• Sara Rimer

    Senior Contributing Editor

    Sara Rimer

    Sara Rimer spent 26 years as a reporter at the New York Times, where she wrote about education, the death penalty, immigration, and aging in America, and was the New England bureau chief. The Times nominated her for the Pulitzer Prize. Her coverage of the death penalty was cited by the Supreme Court in its 2002 ruling outlawing the execution of developmentally disabled individuals. Profile

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There is 1 comment on How a BU Art History Scholar Helped Boston Rethink Its Emancipation Memorial

  1. It’s hard for me to see how removing a statue that celebrates the historical fact of Lincoln’s role in emancipating the slaves, and labeling it racist, is somehow striking a blow for civil rights and equality. The statue commemorates what was perhaps the most important presidential contribution to civil rights for black Americans in our country’s history. Lincoln was flawed. There was and still is a long way to go on the civil rights front. However, as a BU graduate, I find the fact that BU is celebrating this short-sighted cancel-culture mentality to be embarrassing to say the least.

    The interview indicates that the Lincoln statue “erases the truth that enslaved people fought for their freedom”. This seem like a simplistic and reductive view of the piece. How precisely does it erase black heroism? It honors Lincoln. Honoring Lincoln with one statue does not preclude the city of Boston from simultaneously celebrating the fact that black slaves fought for their freedom. Instead of removing the statue, why not put up a new one in an adjacent spot, or in another suitable location, depicting and celebrating the efforts of the slaves to seek freedom? Why can’t the focus be additive rather than subtractive?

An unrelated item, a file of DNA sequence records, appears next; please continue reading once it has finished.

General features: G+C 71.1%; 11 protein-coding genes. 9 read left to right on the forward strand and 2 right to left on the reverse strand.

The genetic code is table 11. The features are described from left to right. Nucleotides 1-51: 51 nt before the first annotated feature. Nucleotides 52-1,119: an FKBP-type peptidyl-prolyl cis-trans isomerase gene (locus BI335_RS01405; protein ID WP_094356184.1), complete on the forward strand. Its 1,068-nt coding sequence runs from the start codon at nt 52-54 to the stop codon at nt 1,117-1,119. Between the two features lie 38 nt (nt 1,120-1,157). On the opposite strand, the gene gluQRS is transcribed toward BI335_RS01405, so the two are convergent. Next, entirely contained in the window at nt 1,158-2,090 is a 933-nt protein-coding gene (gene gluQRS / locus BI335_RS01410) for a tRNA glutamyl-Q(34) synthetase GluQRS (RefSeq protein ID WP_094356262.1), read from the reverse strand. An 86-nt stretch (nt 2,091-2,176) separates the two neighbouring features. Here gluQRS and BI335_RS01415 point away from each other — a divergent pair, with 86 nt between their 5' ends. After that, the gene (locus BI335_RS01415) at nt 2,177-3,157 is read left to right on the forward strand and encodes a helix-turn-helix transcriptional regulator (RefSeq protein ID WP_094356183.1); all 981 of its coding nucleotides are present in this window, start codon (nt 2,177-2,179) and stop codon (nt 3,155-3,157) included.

Just a short distance from the Lincoln statue, there is in fact a monument to African Americans who took up arms and fought slavery. It’s the monument to the 54th Massachusetts Infantry regiment on the Boston Common, which proudly memorializes the bravery, sacrifice, and heroism of black soldiers during the Civil War who put their lives at risk to fight for a country that did not appreciate them, and to free their fellow men. During recent protests, it was vandalized – shamefully. A statue of Frederick Douglass was also recently vandalized, shamefully. The advocates of cancel culture are either poorly informed or have poor aim, indeed. Alternately, perhaps there is nothing pure enough to pass their ideological purity test.

    I shudder to think of what the referenced “exciting new public artwork” to be commissioned in place of the Lincoln statue would look like at this point. Given the short-sighted, hyper-partisan cultural moment, and the involvement of people like those profiled in this piece, I doubt it will be very “exciting”, at least to any reasonable person.

    For those who accuse the left of trying to erase/censor history, taking this statue down would provide all the grist they could ever hope to grind. To apply ideological purity standards of the present to a piece that commemorates the specific worthy actions of flawed past human beings seems childish and sets a dangerous precedent.

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